The difference, as I see it, is that computing today is aiming toward using the fundamental particles of the universe for faster, better processing. In order to build an accurate simulation of a universe in this model, a perfectly accurate simulation in which truly intelligent beings could evolve, you would have to use those fundamental particles to represent themselves. Your computer would have to be as large and complex as the universe it's simulating. In other words, it wouldn't be a simulation but an actual universe.

That was my Layman's consideration anyway. However, I hadn't really thought about a creator being existing in infinite space/time. I could be nothing but a bunch of fucking rocks, or the mindless tapping of one of those Shakespeare monkeys at a typewriter for that matter. That's depressing.
Last edited by GusPatsy on Mon Nov 17, 2008 6:47 am UTC, edited 1 time in total.
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Re: "A Bunch of Rocks" Discussion

Postby torritorri » Mon Nov 17, 2008 6:47 am UTC

I apologise for my lack of technological knowledge, but how exactly could you make a computer out of stones? and i love how randall can delve into huge philosphical issues with stick figures.
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Re: "A Bunch of Rocks" Discussion

Postby torritorri » Mon Nov 17, 2008 6:49 am UTC

Felgraf wrote:The real problem with simulating a universe is...

If you can simulate an entire universe, how sure can you be that you yourself are not within a simulated universe?


You mean, something like this?
AndreGiant wrote:Alien vs. Predator vs. Transformers vs. Jason Bourne vs. Terminator vs. half the cast of 300 vs. Agent Smith, on a plane, in space.


Jesster wrote:Jason Bourne would win in seven and a half minutes.

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Re: "A Bunch of Rocks" Discussion

Postby Artificer » Mon Nov 17, 2008 6:51 am UTC

shagie wrote:Somewhere... can't remember which book it was in (I want to say a book on post singularity science fiction short stories)... there was a story about an exploration of another planet where the only thing that existed on it was a large algae mat. This mat was such that it was a once dimensional cellular automata that was turing complete. When the explorers decoded the 'program' they found that it contained intelligences.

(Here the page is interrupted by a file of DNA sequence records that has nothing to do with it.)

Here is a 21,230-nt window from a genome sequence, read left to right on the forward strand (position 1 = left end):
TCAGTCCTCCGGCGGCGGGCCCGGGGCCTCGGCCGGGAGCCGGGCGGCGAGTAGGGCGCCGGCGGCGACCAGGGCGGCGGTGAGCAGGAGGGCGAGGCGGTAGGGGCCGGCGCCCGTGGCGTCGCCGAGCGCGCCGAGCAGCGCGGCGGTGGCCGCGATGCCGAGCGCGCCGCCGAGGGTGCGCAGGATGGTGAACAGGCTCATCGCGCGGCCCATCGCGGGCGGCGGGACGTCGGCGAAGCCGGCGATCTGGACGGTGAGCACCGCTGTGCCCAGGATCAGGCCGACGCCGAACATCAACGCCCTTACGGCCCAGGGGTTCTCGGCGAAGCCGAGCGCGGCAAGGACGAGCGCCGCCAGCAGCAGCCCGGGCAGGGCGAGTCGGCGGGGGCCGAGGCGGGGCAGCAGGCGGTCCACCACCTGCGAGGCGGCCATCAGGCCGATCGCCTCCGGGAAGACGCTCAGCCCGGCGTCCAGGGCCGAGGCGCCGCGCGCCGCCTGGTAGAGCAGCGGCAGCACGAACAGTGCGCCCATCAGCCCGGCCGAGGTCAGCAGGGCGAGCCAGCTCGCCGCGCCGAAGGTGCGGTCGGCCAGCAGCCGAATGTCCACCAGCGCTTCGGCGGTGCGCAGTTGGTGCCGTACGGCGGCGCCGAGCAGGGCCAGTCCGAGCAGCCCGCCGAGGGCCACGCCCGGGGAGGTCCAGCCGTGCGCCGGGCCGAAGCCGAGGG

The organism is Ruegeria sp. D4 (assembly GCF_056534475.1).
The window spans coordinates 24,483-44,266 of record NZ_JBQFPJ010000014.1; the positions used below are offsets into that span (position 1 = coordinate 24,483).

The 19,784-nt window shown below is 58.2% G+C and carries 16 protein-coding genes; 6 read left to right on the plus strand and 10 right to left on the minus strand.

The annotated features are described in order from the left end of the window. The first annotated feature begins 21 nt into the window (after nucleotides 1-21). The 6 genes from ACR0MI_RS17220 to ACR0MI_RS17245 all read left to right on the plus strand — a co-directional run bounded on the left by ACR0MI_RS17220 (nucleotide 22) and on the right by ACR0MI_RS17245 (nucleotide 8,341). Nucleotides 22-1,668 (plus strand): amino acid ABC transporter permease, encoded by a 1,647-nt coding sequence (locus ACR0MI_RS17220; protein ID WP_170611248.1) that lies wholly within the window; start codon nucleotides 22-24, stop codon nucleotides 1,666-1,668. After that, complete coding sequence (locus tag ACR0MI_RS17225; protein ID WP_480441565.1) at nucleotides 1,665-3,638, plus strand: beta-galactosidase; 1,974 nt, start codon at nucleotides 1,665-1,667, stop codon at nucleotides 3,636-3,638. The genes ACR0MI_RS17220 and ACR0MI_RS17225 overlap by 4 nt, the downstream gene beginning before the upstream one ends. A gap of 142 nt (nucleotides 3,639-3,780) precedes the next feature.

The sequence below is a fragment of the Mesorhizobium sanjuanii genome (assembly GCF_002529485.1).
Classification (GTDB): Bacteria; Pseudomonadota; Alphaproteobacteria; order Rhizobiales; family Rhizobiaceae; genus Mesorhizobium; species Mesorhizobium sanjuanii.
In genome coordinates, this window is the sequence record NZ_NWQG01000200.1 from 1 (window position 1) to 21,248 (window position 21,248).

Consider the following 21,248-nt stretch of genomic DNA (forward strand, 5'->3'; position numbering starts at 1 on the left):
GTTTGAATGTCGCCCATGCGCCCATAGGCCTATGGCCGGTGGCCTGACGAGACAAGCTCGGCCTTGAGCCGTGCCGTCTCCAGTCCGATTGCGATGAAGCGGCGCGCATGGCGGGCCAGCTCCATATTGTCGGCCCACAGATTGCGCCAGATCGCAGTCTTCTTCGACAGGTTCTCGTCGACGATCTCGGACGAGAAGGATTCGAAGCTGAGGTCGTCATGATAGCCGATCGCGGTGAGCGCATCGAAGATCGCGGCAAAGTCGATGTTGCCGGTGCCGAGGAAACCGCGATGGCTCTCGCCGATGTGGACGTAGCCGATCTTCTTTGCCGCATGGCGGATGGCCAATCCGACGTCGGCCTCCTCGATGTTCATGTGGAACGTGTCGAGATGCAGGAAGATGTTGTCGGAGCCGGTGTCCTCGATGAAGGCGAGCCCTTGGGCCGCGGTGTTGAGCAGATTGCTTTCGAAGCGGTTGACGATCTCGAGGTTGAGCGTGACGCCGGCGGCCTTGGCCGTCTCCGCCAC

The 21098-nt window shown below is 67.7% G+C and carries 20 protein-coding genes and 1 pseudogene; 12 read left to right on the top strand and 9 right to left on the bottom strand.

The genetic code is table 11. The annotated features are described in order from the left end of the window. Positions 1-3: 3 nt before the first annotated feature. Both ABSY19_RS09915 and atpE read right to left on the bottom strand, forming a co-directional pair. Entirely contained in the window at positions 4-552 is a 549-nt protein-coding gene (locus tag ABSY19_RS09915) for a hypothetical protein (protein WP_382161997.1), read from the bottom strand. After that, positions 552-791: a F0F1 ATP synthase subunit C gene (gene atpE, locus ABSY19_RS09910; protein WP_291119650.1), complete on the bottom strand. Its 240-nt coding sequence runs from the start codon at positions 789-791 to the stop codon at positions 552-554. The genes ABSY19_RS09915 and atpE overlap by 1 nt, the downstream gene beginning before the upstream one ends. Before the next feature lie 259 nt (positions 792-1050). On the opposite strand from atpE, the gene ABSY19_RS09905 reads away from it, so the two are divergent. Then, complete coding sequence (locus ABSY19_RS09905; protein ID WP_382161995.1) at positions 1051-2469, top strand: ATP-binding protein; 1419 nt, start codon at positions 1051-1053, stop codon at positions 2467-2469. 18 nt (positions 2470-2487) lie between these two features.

Neat story, just can't remember which one it is, by who, or what collection it is in.

If anyone does happen to know which story this is, I'd love to know and re-read it. I also suspect that others would enjoy finding it and reading it with another take on the cellular automata universe simulator.


I believe you're thinking of the novel "Diaspora" by Greg Egan. Apparently the story you mention was originally published as a short story called "Wang's Carpets" in a collection he edited called "New Legends" (good old Wikipedia :-) ), so that could be it too.

Also, comics like this are the reason I read xkcd - it even inspired me to finally register on the forum! Totally awesome :-D

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Re: "A Bunch of Rocks" Discussion

Postby jadthomas » Mon Nov 17, 2008 6:53 am UTC

torritorri wrote:I apologise for my lack of technological knowledge, but how exactly could you make a computer out of stones? and i love how randall can delve into huge philosphical issues with stick figures.